Searching for a Strategy After Trump

“This package has the feel of an intervention—a group attempt to deliver a sobering message to someone in real trouble who refuses to admit it,” writes Foreign Affairs Editor Gideon Rose in his introduction to the May/June lead package, which focuses on how U.S. foreign policy can regain its footing after the Trump era. “Interventions are never pleasant. But sometimes the message gets through. And the first step is acknowledging the problem.”  

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Highlights from the cover package include:

“This Time Is Different”

Daniel W. Drezner

“Climate change, the Middle East, terrorism, trade, nonproliferation—there is never a shortage of issues and areas for those who work in international relations to fret about. . . . Now there is Trump. It is worth asking, then, whether the current fretting is anything new. For decades, the sky has refused to fall. But this time really is different. Just when many of the sources of American power are ebbing, many of the guardrails that have kept U.S. foreign policy on track have been worn down.”

“Back to Basics”

Kori Schake

“Opposition to the president’s erratic policies is not the same as crafting a sustainable foreign policy in the after­math of his term. Washington doesn’t need to reinvent the wheel, but it does need to improve on the things that have worked in the past. . . . The first step down this path is to stop characterizing the United States as hopelessly overburdened and outmaneu­vered—and recognize that the United States still possesses the strengths that allowed it to become the world’s most powerful country in the first place.”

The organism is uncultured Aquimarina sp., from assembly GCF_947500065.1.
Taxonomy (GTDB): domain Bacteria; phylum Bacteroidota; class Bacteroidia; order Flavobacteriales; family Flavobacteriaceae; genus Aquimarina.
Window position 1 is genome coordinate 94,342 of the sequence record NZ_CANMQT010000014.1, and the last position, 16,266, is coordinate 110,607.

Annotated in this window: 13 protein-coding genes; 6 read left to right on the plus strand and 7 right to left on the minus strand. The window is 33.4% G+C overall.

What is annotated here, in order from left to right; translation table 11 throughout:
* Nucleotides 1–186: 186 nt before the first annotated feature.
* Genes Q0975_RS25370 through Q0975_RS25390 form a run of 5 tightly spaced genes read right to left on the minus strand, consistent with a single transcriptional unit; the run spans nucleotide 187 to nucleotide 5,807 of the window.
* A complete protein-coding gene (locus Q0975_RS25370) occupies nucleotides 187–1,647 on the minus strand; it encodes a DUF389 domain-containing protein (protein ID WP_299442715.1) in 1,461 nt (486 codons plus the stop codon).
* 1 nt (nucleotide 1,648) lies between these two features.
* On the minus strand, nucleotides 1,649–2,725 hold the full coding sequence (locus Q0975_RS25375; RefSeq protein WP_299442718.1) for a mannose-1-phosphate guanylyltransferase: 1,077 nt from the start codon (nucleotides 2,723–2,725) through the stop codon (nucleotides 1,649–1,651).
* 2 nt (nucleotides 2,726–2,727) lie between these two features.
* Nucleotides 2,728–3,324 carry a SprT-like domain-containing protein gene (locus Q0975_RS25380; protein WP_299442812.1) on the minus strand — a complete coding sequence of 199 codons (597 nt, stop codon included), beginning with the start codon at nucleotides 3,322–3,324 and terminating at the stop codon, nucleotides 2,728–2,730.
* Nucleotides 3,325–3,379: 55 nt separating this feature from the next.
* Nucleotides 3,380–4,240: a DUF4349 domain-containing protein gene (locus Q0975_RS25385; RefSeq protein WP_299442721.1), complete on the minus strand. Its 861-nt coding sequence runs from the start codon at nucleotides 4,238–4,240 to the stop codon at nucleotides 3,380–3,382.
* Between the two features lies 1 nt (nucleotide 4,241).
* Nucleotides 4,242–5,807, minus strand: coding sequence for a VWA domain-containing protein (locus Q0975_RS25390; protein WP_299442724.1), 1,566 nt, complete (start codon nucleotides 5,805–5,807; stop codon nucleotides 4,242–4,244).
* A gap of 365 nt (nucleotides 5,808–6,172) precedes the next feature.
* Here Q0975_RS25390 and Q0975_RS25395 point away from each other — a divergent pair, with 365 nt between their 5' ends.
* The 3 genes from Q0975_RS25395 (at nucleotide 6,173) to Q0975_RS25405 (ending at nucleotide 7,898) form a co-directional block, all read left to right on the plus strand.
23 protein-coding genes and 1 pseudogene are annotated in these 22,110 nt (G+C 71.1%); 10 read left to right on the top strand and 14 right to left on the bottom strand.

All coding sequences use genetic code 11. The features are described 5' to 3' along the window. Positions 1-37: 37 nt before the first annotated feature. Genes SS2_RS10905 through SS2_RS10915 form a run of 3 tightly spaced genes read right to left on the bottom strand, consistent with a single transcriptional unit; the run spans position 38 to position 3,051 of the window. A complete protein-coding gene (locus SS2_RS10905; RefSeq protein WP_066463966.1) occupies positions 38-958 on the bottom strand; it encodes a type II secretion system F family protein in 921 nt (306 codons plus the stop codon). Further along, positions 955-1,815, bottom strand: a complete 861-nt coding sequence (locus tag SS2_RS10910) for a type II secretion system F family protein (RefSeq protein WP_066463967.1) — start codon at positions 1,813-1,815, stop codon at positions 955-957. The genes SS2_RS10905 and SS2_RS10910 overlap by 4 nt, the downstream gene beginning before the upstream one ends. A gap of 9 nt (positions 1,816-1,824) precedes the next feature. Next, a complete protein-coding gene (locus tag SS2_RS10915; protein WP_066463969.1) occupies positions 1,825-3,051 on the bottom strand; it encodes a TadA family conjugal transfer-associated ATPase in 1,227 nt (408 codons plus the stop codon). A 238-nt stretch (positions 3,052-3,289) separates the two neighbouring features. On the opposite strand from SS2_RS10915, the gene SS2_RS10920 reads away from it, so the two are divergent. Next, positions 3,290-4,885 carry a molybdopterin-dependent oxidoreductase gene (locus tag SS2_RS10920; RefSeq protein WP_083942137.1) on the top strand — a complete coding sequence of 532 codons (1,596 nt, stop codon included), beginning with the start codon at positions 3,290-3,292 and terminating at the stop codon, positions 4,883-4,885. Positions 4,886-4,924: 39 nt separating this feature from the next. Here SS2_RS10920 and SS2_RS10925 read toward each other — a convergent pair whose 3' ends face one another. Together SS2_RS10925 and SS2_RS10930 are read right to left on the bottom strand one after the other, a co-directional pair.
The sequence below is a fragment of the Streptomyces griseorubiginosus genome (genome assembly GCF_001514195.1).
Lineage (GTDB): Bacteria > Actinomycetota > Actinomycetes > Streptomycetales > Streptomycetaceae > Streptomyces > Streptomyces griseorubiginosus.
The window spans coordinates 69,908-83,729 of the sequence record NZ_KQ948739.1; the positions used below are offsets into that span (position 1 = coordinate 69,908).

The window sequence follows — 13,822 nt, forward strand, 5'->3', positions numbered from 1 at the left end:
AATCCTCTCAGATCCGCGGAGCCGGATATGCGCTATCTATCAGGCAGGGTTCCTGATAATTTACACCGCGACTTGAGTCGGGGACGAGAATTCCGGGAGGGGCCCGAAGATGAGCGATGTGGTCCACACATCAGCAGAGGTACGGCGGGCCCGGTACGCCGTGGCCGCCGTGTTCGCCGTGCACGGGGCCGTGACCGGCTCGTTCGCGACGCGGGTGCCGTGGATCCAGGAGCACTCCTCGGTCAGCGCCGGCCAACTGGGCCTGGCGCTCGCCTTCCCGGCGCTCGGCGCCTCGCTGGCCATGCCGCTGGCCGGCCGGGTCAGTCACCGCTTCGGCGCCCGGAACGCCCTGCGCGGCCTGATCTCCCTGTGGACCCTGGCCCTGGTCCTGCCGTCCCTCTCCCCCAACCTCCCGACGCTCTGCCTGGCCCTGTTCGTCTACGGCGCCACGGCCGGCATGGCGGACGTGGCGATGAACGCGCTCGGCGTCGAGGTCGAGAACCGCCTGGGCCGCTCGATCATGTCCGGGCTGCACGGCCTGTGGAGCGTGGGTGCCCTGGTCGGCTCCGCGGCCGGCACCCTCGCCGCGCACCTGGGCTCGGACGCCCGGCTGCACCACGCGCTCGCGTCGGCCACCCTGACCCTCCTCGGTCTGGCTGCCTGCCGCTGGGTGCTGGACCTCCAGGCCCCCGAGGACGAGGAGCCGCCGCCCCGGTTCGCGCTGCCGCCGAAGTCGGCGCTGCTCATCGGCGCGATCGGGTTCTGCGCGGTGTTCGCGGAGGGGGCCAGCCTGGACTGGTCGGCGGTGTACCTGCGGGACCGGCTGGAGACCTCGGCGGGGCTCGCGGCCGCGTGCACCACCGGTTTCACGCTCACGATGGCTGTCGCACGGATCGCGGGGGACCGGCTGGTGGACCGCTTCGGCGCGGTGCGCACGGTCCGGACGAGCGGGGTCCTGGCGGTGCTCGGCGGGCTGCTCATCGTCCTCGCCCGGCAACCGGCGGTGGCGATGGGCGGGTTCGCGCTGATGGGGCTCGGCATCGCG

“The Open World”

Mira Rapp-Hooper and Rebecca Friedman Lissner

“Rather than seeking to transform the world along liberal lines, the United States should prioritize openness and political independence. Such a strategy will preserve essential elements of the liberal international order while preparing for the twenty-first century, in which limited cooperation will persist alongside newly intensified rivalry and conflict.”

“The End of Hubris”

Stephen M. Walt

“If Washington rediscovered realism, the United States would seek to pre­serve the security and prosperity of the American people and to protect the core value of liberty in the United States. Policymakers would recognize the importance of military strength but also take into account the country’s favorable geographic position, and they would counsel restraint in the use of force. The United States would embrace a strategy of ‘offshore balancing’ and abstain from crusades to remake the world in its image.”